Bike helmet laws prevent injuries to kids — by putting them in cars
A new paper on the effects of mandatory bicycle helmets on cycling by children and teenagers in the US has created a lot of buzz among those interested in this arcane and contentious subject. The headline finding is the mandatory helmet law is associated with a 13% reduction in head injuries for five- to 19-year-olds. But it’s also associated with a 9% reduction in cycling by this age group. The authors go further with the novel contention that helmet laws are also associated with an 11% increase in injuries among five- to 19-year-old users of skateboards, roller skates and scooters (although the absolute numbers are much smaller).
The study’s been tweeted by a number of respectable academics, implying it’s a serious paper with important findings. I suspect most of them have only read the abstract (although Robin Hanson appears to have read more).
The study, Effects of bicycle helmet laws on children’s injuries, was done by Pinka Chatterji of the State University of New York at Albany and Sara Markowitz of Emory University in Atlanta. Some 21 US states have introduced compulsory helmet laws for children since 1987, and the authors examined bicycle-related injuries over a total period of 17 years at a sample of 141 hospitals in 42 states, including 16 states with helmet laws. This is a complex exercise, as states introduced laws at different times. Moreover, there are multiple age cut-offs across the states examined in the study — under five, nine, 12, 13, 14, 15, 16, 17 and 18 years of age.
Exactly how the researchers went about their task isn’t as clearly expressed as it should be, but from what I can make out, they started with a hospital-level database of injuries associated with consumer products. They compared injuries in the year before the law was introduced in each state with those in the year after (there are multiple dates and cut-offs in some states). They compared these findings with what happened in states without helmet laws.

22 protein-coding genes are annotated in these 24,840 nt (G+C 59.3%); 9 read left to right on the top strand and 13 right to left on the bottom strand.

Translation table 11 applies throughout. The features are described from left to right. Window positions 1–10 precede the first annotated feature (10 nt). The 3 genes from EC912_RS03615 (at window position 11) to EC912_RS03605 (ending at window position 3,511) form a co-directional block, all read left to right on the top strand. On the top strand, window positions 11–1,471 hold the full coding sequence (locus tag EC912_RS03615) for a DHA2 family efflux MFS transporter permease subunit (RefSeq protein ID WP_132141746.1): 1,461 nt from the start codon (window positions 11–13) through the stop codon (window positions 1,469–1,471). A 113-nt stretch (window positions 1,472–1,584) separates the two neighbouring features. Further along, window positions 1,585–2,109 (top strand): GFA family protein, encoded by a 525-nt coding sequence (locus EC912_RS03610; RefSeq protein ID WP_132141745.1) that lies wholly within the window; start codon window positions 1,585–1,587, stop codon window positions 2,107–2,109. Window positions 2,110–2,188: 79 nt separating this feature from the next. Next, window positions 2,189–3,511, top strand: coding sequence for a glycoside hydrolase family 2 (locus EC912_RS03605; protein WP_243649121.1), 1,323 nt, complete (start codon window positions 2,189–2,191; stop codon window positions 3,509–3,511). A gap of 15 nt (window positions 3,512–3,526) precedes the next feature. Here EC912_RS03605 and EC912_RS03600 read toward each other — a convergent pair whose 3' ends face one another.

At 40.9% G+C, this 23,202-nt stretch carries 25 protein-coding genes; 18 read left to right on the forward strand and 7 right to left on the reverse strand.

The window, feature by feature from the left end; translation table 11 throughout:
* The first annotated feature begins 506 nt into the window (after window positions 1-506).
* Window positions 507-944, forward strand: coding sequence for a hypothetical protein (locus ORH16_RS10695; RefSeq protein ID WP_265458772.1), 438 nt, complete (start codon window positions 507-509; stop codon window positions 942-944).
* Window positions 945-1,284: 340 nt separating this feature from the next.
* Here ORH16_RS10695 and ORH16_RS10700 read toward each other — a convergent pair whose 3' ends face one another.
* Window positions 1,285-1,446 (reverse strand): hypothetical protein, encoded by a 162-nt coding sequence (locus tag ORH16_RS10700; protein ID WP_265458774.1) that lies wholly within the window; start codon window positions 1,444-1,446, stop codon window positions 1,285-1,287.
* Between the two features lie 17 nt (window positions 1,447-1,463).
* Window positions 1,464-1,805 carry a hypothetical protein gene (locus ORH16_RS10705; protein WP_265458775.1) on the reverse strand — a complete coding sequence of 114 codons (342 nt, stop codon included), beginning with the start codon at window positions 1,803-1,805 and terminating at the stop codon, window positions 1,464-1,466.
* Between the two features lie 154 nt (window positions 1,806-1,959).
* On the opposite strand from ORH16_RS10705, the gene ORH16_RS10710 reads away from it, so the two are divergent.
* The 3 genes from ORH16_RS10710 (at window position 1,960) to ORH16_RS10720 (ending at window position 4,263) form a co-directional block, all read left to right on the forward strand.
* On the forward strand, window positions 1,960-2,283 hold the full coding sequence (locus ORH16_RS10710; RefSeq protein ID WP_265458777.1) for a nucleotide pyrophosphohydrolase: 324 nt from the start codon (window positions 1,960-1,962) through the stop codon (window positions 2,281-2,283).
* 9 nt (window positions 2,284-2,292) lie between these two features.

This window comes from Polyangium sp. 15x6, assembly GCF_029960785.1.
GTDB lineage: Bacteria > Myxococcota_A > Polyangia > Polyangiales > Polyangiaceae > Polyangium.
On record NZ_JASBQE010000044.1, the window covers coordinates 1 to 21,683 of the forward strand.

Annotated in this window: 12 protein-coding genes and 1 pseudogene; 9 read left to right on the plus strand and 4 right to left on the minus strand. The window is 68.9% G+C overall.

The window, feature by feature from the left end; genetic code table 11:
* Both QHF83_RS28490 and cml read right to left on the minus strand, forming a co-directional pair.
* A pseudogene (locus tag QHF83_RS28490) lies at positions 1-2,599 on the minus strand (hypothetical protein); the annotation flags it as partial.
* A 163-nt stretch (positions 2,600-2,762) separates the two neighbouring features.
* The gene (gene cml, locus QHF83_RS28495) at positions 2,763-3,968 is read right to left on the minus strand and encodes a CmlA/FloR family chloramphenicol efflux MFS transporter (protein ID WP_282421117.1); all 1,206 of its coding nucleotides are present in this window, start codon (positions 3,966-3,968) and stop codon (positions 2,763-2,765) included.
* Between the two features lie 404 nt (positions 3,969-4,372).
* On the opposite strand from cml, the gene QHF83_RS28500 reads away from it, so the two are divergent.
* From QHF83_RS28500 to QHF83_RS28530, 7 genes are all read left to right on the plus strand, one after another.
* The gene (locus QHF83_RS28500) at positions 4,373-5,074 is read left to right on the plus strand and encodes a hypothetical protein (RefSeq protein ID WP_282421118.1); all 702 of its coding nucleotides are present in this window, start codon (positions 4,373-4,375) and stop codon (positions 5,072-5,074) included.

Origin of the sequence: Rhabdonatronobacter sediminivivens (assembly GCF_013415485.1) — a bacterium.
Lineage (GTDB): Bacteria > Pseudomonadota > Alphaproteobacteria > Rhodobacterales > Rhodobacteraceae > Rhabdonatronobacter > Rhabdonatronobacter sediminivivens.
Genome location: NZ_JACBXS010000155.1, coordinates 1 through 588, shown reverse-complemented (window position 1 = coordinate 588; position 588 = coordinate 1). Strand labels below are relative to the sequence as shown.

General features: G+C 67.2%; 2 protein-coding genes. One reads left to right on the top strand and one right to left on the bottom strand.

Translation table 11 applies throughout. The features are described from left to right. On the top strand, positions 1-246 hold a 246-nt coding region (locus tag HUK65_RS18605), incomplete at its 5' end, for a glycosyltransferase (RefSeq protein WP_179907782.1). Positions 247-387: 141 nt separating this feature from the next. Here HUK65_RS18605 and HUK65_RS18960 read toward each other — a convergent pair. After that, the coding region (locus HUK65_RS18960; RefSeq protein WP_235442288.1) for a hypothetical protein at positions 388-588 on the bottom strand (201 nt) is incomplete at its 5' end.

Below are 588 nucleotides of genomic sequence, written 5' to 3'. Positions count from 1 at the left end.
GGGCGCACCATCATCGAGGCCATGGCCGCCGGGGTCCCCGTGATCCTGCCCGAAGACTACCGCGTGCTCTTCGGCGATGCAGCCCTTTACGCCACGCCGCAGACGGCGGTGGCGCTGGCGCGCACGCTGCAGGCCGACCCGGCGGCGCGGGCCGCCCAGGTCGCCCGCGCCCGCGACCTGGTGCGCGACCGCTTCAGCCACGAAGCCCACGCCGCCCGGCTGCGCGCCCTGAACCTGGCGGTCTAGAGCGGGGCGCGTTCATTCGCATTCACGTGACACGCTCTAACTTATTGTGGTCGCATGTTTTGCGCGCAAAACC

Historical cycling trend in Australian capital cities: the red line shows when helmets were mandated (Source: DoIT)
Putting aside any caveats about the methodology, the authors make an important point. They say there are three possible explanations for the identified 13% reduction in head injuries. One is that more riders wear helmets and enjoy the protective effect. Another is the law means fewer children cycle, ie. the deterrent effect of making helmets mandatory. A third possibility, though, is that children are cycling more safely due to the publicity associated with the introduction of the helmet law. This explanation is especially interesting in light of the debate in Australia.
It suggests that it might be the heightened perception of danger that’s more important than the helmet law per se, eg. fearful parents don’t permit their children to cycle to school even with a helmet.
This could be the basis of an argument that the helmet laws aren’t necessary. Or it could be used to argue that repealing the law would make little difference.
The authors, however, conclude that the deterrent effect is the key explanation, arguing helmet laws may induce “a substitution effect away from bicycle riding towards the other wheeled sports”.
It’s an interesting correlation but their justification is cursory at best. There are other explanations to check out first, eg. perhaps the hospitals sampled in helmet law states are, on average, in more urban settings that present riskier conditions for skate boarders?
I’m a little surprised some anti-helmet law advocates are publicising this study. The estimate of a 9% reduction in cycling due to helmet laws is modest compared to claims of a 30-40% reduction among children in Australia when the law was introduced.
Smith and Milthorpe and Finch, Heiman and Neiger reported much larger falls than 9% among children and teenagers in NSW and Victoria respectively in the first year following introduction of the law (with much smaller falls among adults).
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